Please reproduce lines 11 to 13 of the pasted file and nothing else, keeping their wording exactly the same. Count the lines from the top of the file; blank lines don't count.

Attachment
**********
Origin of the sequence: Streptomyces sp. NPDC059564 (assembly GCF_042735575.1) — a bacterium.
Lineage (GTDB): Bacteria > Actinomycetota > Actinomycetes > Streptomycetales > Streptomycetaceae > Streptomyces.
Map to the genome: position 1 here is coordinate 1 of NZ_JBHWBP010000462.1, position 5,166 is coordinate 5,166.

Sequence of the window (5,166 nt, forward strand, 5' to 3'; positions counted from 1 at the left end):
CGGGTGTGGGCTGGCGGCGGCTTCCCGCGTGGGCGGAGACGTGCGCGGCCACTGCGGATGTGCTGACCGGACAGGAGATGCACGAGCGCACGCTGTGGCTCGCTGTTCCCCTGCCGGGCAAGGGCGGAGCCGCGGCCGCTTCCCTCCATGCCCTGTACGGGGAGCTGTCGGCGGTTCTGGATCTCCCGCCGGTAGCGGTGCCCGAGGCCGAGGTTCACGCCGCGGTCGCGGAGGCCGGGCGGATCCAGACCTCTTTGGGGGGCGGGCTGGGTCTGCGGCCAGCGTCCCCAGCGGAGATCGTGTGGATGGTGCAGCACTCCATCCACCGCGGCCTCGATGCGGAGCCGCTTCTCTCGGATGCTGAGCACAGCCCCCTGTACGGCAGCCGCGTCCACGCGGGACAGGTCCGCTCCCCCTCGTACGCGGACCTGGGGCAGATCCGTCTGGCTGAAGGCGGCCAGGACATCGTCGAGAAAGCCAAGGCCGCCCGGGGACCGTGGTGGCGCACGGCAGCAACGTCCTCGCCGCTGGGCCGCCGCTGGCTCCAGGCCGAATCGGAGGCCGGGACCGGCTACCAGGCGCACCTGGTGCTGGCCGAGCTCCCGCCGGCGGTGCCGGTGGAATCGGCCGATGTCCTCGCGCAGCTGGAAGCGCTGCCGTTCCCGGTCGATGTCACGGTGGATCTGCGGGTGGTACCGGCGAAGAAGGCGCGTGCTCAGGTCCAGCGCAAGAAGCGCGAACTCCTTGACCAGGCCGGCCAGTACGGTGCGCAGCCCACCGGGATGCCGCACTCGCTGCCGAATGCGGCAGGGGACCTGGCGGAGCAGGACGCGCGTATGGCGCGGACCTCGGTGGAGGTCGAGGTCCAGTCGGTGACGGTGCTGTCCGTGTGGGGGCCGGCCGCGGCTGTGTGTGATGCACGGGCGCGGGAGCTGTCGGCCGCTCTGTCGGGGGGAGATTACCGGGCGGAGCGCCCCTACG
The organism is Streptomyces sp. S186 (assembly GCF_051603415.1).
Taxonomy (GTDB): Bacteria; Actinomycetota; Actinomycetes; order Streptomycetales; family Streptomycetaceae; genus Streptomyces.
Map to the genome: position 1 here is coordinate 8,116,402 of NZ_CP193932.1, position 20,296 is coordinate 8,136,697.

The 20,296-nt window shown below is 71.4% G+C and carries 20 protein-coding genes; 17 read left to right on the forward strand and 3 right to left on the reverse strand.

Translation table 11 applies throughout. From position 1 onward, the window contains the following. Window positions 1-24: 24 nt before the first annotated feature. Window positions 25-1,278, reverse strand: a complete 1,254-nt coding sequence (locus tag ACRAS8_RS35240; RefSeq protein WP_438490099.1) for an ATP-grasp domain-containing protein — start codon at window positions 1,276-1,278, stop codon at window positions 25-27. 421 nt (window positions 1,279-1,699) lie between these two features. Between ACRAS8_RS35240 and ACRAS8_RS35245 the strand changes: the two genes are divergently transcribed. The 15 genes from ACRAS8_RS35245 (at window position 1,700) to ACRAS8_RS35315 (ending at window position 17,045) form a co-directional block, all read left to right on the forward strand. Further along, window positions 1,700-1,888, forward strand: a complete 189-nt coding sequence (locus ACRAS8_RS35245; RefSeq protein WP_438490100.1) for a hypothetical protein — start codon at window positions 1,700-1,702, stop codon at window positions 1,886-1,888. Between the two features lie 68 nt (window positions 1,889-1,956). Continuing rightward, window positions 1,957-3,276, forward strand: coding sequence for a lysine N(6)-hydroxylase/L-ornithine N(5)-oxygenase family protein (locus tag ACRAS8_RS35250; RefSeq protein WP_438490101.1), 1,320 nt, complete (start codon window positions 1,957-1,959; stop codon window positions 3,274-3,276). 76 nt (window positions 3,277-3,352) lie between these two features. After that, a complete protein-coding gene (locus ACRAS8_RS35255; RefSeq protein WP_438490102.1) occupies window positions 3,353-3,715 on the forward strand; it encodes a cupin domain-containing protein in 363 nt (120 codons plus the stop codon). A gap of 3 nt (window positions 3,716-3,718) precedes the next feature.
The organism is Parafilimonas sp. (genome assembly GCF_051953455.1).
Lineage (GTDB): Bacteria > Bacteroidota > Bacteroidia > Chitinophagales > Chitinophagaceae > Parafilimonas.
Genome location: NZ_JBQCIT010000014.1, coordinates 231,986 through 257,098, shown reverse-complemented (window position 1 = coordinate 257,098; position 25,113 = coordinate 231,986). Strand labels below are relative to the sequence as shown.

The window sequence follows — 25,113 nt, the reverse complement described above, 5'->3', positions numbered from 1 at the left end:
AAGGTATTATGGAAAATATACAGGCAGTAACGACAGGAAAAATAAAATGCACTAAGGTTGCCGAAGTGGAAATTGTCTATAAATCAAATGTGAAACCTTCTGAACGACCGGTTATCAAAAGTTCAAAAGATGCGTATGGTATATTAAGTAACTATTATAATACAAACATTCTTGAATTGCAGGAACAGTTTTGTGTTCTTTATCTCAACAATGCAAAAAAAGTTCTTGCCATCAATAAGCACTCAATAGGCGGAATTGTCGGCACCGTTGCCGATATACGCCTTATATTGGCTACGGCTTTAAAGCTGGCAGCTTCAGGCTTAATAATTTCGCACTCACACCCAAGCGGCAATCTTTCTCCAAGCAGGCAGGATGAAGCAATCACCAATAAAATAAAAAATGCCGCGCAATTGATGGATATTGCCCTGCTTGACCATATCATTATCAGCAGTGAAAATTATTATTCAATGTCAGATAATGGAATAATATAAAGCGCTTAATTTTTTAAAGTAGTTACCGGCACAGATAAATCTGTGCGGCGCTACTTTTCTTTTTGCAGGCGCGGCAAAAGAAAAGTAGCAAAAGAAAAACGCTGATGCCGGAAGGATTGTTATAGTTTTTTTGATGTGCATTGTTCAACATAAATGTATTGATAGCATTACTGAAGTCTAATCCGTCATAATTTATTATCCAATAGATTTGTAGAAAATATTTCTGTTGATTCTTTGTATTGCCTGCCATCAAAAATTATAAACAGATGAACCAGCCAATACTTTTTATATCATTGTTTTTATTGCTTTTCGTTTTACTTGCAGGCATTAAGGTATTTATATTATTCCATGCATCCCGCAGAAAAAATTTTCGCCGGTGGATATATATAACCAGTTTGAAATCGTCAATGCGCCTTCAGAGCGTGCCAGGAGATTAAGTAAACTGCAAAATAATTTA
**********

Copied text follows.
The organism is Parafilimonas sp. (genome assembly GCF_051953455.1).
Lineage (GTDB): Bacteria > Bacteroidota > Bacteroidia > Chitinophagales > Chitinophagaceae > Parafilimonas.
Genome location: NZ_JBQCIT010000014.1, coordinates 231,986 through 257,098, shown reverse-complemented (window position 1 = coordinate 257,098; position 25,113 = coordinate 231,986). Strand labels below are relative to the sequence as shown.